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Responsible Tourism - Mosaic Adventure
Small group adventure holidays throughout Nepal, Tibet and Bhutan.
We are winner of Trip Advisor Excellency Award in 2013, 2014, 2015 and 2016.
+977-9801090836 +977-9851090836

Responsible Tourism

Mosaic Adventure is an ecological tour operator with an objective to improve, protect and preserve the environment of the Himalayan Mountains. We are members of The International Ecotourism Society, Kathmandu Environmental Education Program (KEEP), Youth Effort for Society (YES) and Youth Campaign for Development (YCD), which are environmental organizations that promote responsible tourism. We are also recommended by responsibletravel.com.

Ecological/Environmental Impact

We conduct all our trips with a vigilant eye to avoid any disturbance to the local ecology or way of life. We are committed to an active participation in the Kathmandu Environmental Education Project and other national and local Environmental Initiatives. We continuously strive to make sure traveling with us has the minimum impact on the local environment. We always tell our customers to take a water bottle and purification tablets and make use of natural water resources, this is instead of buying bottles of water that can litter and pollute the mountain environment.

Social/Cultural Impact

Mosaic Adventure believes that it is possible to operate commercially in the Eco-Tourism Sector of the industry and also to preserve the natural and cultural heritage of an area through promotion of sustainable tourism. In our work, we actively promote and implement this philosophy whenever an opportunity presents itself. We run a non-government organization (CYS) that is committed to providing much-needed health and education facilities to remote areas of Nepal.

Economic Impact

We emphasize making extensive use of the available local products and enhance maximum economic benefits to the local communities. In addition to this, we support rural development projects by contributing 10% of our profit generated each trading year, thereby, have directly uplifted the living standard of the local residents and contributed to the national economy of Nepal. On camping trips in remote regions, we buy food from the local villagers and only use locally owned tea houses and hotels.

Innovative Practices

Since our establishment, our company has always been striving to help develop remote areas of Nepal. We strive to maintain the trend by making a continuous effort in discovering interesting new destinations within the country. Furthermore, we have initiated cleaning campaigns in the nearby villages that involve a lot of local participation. The idea is to raise hygiene and environmental awareness in the villages. Such campaigns also educate the villagers to keep their villages and the surroundings neat and clean.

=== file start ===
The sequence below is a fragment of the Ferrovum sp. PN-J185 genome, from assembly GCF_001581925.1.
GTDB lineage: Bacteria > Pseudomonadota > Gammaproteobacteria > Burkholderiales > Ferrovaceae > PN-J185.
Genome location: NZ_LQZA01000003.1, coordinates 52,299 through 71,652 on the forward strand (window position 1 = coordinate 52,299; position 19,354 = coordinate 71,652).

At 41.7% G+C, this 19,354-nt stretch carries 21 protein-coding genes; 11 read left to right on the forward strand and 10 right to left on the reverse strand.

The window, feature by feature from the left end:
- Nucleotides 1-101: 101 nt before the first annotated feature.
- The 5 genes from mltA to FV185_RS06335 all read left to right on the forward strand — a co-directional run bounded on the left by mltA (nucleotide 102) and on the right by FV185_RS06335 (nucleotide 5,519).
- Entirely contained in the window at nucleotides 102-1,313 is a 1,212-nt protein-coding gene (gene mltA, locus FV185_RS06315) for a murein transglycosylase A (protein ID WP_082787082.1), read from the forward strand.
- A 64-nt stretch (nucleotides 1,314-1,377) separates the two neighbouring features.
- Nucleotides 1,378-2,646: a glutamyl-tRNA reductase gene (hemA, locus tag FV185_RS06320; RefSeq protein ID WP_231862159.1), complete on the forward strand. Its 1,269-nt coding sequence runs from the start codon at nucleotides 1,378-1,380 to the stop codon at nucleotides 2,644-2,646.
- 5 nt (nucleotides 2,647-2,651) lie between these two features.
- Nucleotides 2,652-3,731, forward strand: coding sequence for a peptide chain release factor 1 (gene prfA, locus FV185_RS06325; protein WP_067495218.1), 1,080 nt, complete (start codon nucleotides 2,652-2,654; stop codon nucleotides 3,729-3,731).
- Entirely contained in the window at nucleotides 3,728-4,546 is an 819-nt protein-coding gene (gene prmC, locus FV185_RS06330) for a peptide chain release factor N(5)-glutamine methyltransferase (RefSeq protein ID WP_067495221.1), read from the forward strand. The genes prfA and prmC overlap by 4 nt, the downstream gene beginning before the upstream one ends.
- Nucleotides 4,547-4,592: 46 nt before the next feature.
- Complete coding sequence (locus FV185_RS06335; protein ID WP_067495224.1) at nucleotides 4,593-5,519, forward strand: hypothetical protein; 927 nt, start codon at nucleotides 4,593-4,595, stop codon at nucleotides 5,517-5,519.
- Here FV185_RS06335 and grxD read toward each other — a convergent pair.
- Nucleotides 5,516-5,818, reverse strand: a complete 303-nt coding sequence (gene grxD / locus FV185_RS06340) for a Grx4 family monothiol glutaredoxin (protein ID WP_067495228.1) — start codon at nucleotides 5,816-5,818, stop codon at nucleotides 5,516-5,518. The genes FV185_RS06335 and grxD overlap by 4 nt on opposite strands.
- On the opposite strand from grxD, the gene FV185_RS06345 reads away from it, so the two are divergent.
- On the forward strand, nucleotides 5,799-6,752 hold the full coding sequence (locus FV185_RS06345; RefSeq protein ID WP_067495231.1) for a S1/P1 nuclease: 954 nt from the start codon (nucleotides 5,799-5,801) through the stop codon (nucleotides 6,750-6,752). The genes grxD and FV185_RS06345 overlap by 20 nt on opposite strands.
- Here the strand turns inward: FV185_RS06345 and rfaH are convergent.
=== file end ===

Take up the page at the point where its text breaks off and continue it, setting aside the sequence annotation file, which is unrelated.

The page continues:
We follow trekking Ethics: the 5 Guidelines outlined by IPPG (International Porter Protection Group)

 

  • Clothing appropriate to season and altitude must be provided to porters for protection from cold, rain and snow. This may mean windproof jacket and trousers, fleece jacket, long johns, suitable footwear (boots in snow), socks, hat, gloves and sunglasses.
  • Above the tree line porters should have a dedicated shelter, either a room in a lodge or a tent (the trekkers’ mess tent is no good as it is not available until late evening), a sleeping mat and a decent blanket or sleeping bag. They should be provided with food and warm drinks, or cooking equipment and fuel.
  • Porters should be provided with life insurance and the same standard of medical care as you would expect for yourself.
  • Porters should not be paid off because of illness/injury without the leader or the trekkers assessing their condition carefully. The person in charge of the porters (sirdar) must let their trek leader or the trekkers know if a sick porter is about to be paid off. Failure to do this previously has resulted in many deaths. Sick/injured porters should never be sent down alone, but with someone who speaks their language and understands their problem, along with a letter describing their complaint. Sufficient funds should be provided to cover the cost of rescue and treatment.
  • No porter should be asked to carry a load that is too heavy for their physical abilities (maximum: 20 kg on Kilimanjaro, 25 kg in Peru and Pakistan, 30 kg in Nepal). Mosaic Adventures weight limit for a porter is maximum 20 kilograms. Weight limits may need to be adjusted for altitude, trail and weather conditions; experience is needed to make this decision. Child porters should not be employed.

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